Things I Still Need To Accept About Going Vegan

I love the decision I made to go vegan. It is honestly the best thing I could have ever done personally, ethically, environmentally and socially. I do not regret ever making this life changing choice.

Vegangraphic

When I made the decision to go vegan, I knew that there would be hard times ahead, not with food, but concerning other people. I knew I would get the comments, the questions and the advice from others either because they were genuinely concerned or because people like to give their opinions regardless of content.

I have successfully turned many of my friends into protein masters. Vegan FTW!

protien

I also believed that eventually these hardships would stop. People would stop offering me some sort of meat or cheese. People would stop telling me they are hungry because #proteinbrah. People would finally “get it” even if they didn’t make the decision for themselves.

Well, here I am over 1.5 years later, in the same job, with the same people, and those things have not gone away.

My coworkers still offer me things and then say, “oh yea, you’re vegan so you can’t.” What kills me is that one of my best friends and coworkers, who is super smart and trying to get healthy basically shouts every time there is a free pastry or something “YOU CAN’T HAVE THIS!” Then the next day she tells me about some juice cleanse she and her girlfriend are going on. She is also so cultured and understands environmental impact so I just don’t get why she does this.

I asked her that question one time and she said “Ellie, there are some things I care about and are on the forefront of my mind more than others.”

I get that, but considering going vegan is the best thing you can do for the environment, health and morality, that three punch combo kind of trumps any other impact.

diet1

I thought I would become a more understanding vegan. I am more controlled in how I respond to people’s questions and my take on activism, but I still do not get why people, when they know the information, choose to make bad choices.

I just cannot accept that. If a doctor said “You have a broken arm. To fix it, we will set it and put it in a cast.” No one in their right mind would be like, “eh…I think I’ll wait it out and see if it fixes itself.” Ya just don’t do that am I right?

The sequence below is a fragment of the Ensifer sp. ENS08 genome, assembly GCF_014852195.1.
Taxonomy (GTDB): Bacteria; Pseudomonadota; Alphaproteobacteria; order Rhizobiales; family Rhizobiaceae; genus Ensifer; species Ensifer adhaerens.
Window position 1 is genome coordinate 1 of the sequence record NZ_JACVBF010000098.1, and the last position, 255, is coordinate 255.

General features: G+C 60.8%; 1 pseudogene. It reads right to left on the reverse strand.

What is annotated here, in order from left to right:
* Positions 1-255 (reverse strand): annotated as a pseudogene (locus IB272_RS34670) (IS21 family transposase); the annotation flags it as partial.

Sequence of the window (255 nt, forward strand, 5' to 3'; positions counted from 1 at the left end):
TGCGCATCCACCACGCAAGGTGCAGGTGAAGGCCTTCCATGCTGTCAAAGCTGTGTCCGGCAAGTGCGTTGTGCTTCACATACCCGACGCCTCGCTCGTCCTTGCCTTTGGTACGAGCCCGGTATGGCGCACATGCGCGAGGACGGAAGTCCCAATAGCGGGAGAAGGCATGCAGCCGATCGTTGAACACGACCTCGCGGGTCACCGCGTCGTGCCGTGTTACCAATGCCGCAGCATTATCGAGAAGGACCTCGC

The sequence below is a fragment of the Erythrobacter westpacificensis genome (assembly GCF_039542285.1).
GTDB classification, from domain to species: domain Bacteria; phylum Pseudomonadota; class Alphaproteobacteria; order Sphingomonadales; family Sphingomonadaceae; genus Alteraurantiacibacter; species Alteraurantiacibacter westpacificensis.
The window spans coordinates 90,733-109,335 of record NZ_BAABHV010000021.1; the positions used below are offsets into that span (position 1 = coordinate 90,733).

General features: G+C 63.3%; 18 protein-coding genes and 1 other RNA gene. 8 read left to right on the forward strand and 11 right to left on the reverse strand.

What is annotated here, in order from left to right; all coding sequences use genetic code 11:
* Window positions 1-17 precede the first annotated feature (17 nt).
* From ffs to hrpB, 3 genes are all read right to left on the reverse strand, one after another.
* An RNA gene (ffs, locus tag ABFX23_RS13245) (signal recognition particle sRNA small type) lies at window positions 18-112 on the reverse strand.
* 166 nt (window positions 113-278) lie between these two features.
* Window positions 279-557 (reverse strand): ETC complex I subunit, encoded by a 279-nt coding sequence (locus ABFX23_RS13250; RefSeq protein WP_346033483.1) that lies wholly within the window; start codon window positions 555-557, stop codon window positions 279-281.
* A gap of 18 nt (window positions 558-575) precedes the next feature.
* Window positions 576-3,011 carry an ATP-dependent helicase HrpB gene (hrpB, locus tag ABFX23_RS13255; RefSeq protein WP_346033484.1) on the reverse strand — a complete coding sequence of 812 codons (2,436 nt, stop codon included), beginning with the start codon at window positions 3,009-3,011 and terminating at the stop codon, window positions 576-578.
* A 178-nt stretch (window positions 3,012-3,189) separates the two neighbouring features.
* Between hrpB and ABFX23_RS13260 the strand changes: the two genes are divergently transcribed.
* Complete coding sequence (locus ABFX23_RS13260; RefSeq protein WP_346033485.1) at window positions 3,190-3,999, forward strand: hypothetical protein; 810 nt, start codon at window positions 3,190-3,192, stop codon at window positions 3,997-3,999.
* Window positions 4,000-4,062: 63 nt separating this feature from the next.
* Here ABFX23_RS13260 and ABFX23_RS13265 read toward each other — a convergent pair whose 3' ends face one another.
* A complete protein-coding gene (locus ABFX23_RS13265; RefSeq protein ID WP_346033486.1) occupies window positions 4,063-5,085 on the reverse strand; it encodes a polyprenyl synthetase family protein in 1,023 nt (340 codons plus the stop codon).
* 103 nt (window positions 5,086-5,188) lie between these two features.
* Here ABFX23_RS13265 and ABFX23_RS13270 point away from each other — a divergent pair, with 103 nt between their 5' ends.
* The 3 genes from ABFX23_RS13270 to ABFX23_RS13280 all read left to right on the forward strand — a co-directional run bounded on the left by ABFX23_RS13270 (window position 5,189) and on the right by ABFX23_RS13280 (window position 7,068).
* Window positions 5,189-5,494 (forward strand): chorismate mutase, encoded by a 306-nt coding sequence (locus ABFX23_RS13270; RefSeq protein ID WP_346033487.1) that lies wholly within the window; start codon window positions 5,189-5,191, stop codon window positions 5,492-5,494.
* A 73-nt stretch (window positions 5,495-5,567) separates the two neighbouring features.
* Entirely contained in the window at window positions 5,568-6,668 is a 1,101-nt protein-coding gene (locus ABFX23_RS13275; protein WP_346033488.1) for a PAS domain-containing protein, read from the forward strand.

What do you still need to accept?

How do you respond to comments made about your habits or lifestyle?

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10 comments

  1. Hi Ellie! I really liked this post I feel ya! I am in the same situation. I’ve been a vegetarian for 18 years (wow that makes me feel old!) and flirtin’ with vegan for the past year, til I finally took the dive to be all vegan, all the time recently.

    Obviously, over the past 18 years I’ve encountered a multitude of judgmental people that feel it necessary to ask me to explain my dietary choices. The way I cope with this is by giving a disclaimer up front: this is what I do, but I am really into everyone making their own choices when it comes to their diet/lifestyle. I don’t like people telling me what I should do/how or what I should eat/or any number of idiotic retorts (humans were made to eat meat/don’t you miss bacon/how do you get your protein…etc). I’ve learned and realized that even though you may be armed with the science, the facts and the numbers, and present this rationally and calmly to others, if they are not receptive or open-minded, they won’t be open to hearing your opinion. Period. It’s a frustrating dilemma. But in order to cope with this issue, as time goes on, you simply start to be less bothered by what others think/do/behave in response to your veganism – which is your personal lifestyle choice. The best you can do is stay strong, stick by your guns, and do what you think is best. One of the reasons for creating my blog almost a year ago was to show my friends that you can be fit, active, strong and not eat any meat. You can crush half-marathons, dominate the top of your class at boot camp, or scramble up a rock climbing wall like a boss – all sans animal products in your diet. And there is so much delicious vegan food out there, it is not nearly as difficult or soul-crushing an experience as non-plant-based folks seem to make it out to be. But the bottom line is: you will never change people’s minds if they aren’t open to changing. You can only try to encourage them to try vegan food, and incorporate it into their diet, because any tiny change will add up to make an impact. Accepting that fact has brought me more peace.